Stay In the Car and Leave

This is a good case to examine what one should do, or not do, in a close encounter with a road raging driver.

Image courtesy Irish Typepad

Maple Grove Man Charged with Assaulting Woman in Walmart Parking Lot

The woman told police that she had been driving near her assailant, later identified as Muench, before entering the store’s parking lot, and that Muench was “jerking and swerving” and making an obscene gesture.

Muench followed her into the parking lot and threw something at her car, according to the complaint. The woman said she drove around to get a look at his car’s license plate, and that Muench stopped his car and got out.

The woman told police that she was afraid of what might happen to her son, who was in her car, so she got out to talk to Muench. When she asked him what was wrong, he punched her in the head, and continued punching her, according to the complaint.

The woman, who estimated that Muench punched her 10 times, tried to defend herself, scratching Muench and grabbing his t-shirt, according to the complaint. She told police that she didn’t know how she ended up on the ground.

Officers interviewed a witness who said he was across from Walmart when he heard a woman screaming for help. He told police that he saw Muench repeatedly punching the victim, then running to his car and driving away.

Another witness, a Walmart employee, told police that he also heard the woman screaming for help. He came outside and saw the woman lying in the parking lot and Muench driving away; the employee later identified Muench in a photo lineup, as did the victim.

The victim received medical treatment for her injuries and diagnosed with multiple facial contusions and a closed head injury, according to the complaint.

My intent is not to add insult to this woman’s injury, but she did seem to make some poor choices that we can all learn from. By considering her alternatives, we will be better prepared if a similar thing happens to us.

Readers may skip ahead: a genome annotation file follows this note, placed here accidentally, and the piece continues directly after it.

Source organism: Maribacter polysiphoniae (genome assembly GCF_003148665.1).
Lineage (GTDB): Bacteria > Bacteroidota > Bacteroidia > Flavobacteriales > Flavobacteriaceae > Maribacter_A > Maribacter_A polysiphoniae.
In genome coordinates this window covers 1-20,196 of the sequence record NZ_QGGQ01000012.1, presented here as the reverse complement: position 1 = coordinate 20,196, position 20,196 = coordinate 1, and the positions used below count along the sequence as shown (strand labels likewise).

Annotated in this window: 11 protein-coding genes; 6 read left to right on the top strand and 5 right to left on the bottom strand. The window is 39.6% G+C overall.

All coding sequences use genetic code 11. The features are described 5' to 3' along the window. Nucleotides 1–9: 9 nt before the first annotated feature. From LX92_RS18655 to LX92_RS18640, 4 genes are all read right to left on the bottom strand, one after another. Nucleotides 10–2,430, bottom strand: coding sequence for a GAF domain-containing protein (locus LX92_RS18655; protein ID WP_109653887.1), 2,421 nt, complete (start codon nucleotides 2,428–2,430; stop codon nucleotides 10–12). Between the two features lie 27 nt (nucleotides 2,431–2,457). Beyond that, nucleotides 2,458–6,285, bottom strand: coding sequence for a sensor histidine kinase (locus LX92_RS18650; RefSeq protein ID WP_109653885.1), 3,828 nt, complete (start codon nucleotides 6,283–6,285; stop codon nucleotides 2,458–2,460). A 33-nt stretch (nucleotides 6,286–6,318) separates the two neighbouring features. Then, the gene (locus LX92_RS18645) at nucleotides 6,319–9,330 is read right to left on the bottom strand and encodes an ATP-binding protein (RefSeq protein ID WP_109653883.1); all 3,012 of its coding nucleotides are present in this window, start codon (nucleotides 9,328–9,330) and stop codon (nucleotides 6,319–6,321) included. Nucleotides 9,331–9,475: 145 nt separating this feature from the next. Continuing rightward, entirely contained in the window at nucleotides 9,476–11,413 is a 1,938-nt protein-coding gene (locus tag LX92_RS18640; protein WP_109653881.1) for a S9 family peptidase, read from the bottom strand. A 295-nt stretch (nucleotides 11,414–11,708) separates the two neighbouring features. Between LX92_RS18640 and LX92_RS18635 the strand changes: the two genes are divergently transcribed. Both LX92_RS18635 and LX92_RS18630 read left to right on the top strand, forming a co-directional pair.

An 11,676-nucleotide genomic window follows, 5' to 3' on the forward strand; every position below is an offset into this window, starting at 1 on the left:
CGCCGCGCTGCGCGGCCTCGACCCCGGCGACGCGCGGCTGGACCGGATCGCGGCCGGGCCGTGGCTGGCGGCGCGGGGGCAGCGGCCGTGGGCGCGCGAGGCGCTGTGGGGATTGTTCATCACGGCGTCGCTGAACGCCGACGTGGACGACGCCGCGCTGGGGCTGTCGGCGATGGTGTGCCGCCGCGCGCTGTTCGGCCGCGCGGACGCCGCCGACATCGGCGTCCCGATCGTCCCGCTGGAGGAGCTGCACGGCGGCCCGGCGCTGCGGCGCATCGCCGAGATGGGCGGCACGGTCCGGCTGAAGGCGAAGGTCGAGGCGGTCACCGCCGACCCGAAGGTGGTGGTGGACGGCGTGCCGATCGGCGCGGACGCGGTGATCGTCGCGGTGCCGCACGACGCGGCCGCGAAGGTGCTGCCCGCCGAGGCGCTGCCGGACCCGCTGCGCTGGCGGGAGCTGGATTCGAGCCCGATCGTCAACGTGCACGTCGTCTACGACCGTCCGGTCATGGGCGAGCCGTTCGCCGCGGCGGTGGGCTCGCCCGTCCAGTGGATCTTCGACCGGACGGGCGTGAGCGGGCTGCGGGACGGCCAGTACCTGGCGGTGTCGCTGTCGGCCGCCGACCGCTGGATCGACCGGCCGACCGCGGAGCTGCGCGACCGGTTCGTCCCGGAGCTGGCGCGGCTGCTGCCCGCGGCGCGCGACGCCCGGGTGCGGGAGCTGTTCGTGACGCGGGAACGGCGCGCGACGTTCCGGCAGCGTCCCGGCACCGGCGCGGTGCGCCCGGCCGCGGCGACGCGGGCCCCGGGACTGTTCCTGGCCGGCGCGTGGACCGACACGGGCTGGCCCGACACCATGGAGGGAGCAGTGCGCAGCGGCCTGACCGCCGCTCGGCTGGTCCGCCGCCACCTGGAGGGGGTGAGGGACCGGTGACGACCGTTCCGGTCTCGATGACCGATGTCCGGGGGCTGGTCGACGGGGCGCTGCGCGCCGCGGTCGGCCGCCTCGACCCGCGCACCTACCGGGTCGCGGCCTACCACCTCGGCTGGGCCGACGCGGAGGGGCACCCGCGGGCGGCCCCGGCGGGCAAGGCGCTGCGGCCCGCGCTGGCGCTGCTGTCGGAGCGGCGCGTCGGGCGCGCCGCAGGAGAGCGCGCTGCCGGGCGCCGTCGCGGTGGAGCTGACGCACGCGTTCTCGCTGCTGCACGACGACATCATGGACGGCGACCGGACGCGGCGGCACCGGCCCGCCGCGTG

Several to remember about safety from attackers when you’re in your vehicle.

  1. A vehicle can usually move you away from a scene faster than your feet can.

    Assuming you’re not blocked in, if something like the above scenario happens, just drive away. If the rager follows, go to a more populated location. In this case, simply pulling up to the firelane of the store by a main entrance might have been enough to keep the man at bay.

    It’s not clear that the woman was boxed in. Perhaps Muench stopped in front of her and another car was behind her. If not, driving backwards was an option she might not have considered.

    While the woman was still in the car, this situation hadn’t escalated to where she likely had fear of great bodily harm or death. But if you ever find such a situation, you should strongly consider driving away over and through things if that can be done without getting stuck or hurting others. Property can be replaced.

  2. Leave yourself room to maneuver whenever possible.

    Leave space in front of and behind you to pull out and go around things. Parking lots and drive through lanes are places where this is more difficult.

  3. Car glass is pretty tough stuff.

    I’ve watched people in violent rages punch side windows and windshields with their hands and done nothing but hurt themselves. If the attacker doesn’t have a weapon or other hard implement to break the window and you can’t drive away, lock the doors, roll up the windows, and let those slow the attacker down or turn them away while you implement your plan to defend or escape. Hopefully, that plan is not a plan B.

  4. Road ragers are not to be reasoned with.

    Okay, fine, you did something that pissed another driver off. It happens, occasionally. But if that driver loses control, is bouncing around in his car, yelling, swerving, throwing stuff at your car, then proceeds to get out and face you down, he is not thinking clearly. At this point, YOU are not the one who is most likely to talk him down from his hysterics.

    These sorts of people usually calm down only when (a) the target of they’re ire is beyond reach (i.e. leaves the premises), (b) they realize that they stand a good chance of getting on trouble if they continue, or (c) they are confronted by someone with the means to make them stop.

Lastly, you do not help your children or other family members by placing yourself in a situation where you can get really badly hurt. Sure, most parents will do anything to protect your children. But that anything should first include safer means of resolving a problem than getting out of the protection of your vehicle to try to reason with a crazed person.

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2 Responses to Stay In the Car and Leave

  1. Pingback: Road raging driver after you? | eeaston.com

  2. Eva says:

    “Road ragers are not to be reasoned with.”

    Exactly right. Keep yourself safe. There’s just no point to arguing with an angry stranger.

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